Dissatisfied with your current opportunities for networking? Ask yourself: how would a true entrepreneur handle it?
Do you feel like a fish out of water at your local networking events?
Maybe you live in a cutthroat startup hub and find the fact that everyone is trying to prove they’re ‘crushing it!’ more than the next guy, a bit hard to take. Or maybe you’re in a more out of the way locale and are struggling to find others with similar business dreams. Maybe you’re usually the only woman in the room -- or the only one working in your sector.
You’re an entrepreneur, after all, and what does that mean? You take ideas and make them reality. So perhaps you should kill two birds with one stone and both create the sort of networking gathering you’ve always dreamed of AND exercise your entrepreneurial muscles all at once. That’s what Johnston Rue did:
Can’t find an event that’s up your alley? Create it! When we were first getting started with InstaEDU, I wanted to get to know other edtech entrepreneurs better, but there weren’t any events that were specifically for edtech founders (as opposed to the entire community). So I made a list of founders I knew and founders I would be interested in meeting and invited them all to a happy hour at our office. The entire event took about two hours to organize, and it helped me meet and get to know the exact people I wanted to connect with.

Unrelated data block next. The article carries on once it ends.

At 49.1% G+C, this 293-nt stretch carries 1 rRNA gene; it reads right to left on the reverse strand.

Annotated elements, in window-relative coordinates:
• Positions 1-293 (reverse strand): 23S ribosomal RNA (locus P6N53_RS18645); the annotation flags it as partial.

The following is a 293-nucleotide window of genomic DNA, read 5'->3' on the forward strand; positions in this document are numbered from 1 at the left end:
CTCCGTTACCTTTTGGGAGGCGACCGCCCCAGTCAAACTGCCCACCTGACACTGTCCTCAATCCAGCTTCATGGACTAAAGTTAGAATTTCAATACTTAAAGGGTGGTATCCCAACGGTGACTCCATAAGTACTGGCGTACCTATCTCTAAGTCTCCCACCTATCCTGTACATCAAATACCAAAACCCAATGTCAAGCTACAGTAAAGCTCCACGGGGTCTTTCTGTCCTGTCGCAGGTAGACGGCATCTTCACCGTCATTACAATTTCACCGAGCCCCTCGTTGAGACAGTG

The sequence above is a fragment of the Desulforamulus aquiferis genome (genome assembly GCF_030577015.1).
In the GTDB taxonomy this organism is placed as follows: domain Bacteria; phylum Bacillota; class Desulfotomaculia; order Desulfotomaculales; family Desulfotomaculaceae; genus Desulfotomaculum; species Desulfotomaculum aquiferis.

I’ve seen others organize regular get-togethers for founders, asking everyone to bring a +1 who would enjoy the group. As a result, the group grows each time it meets, but always with interesting and relevant individuals.
With a two-hour investment of time, not only did Johnston Rue ensure she would make the exact types of connections she needed to move her business forward (and actually enjoy a networking event), she also made certain those connections would arrive for the happy hour primed with ample evidence that their host is the sort of go getter who turns ideas into reality. Win and win.
Sure, being this sort of social butterfly may be daunting if you’re a quiet type who already struggles with networking, but having hosting responsibilities is actually an oft-cited technique to help introverts manage social stress. It’s easier to chat and mingle while you’re arranging the cheese platter or stocking the fridge, the thinking goes. Plus, by controlling the guest list, you’re guaranteed to not run into that guy you dread seeing. So maybe it’s time to think about sending out some invites in 2014.
JESSICA STILLMAN is a freelance writer based in London with interests in unconventional career paths, generational differences, and the future of work. She has blogged for CBS MoneyWatch, GigaOM, and Brazen Careerist. @EntryLevelRebel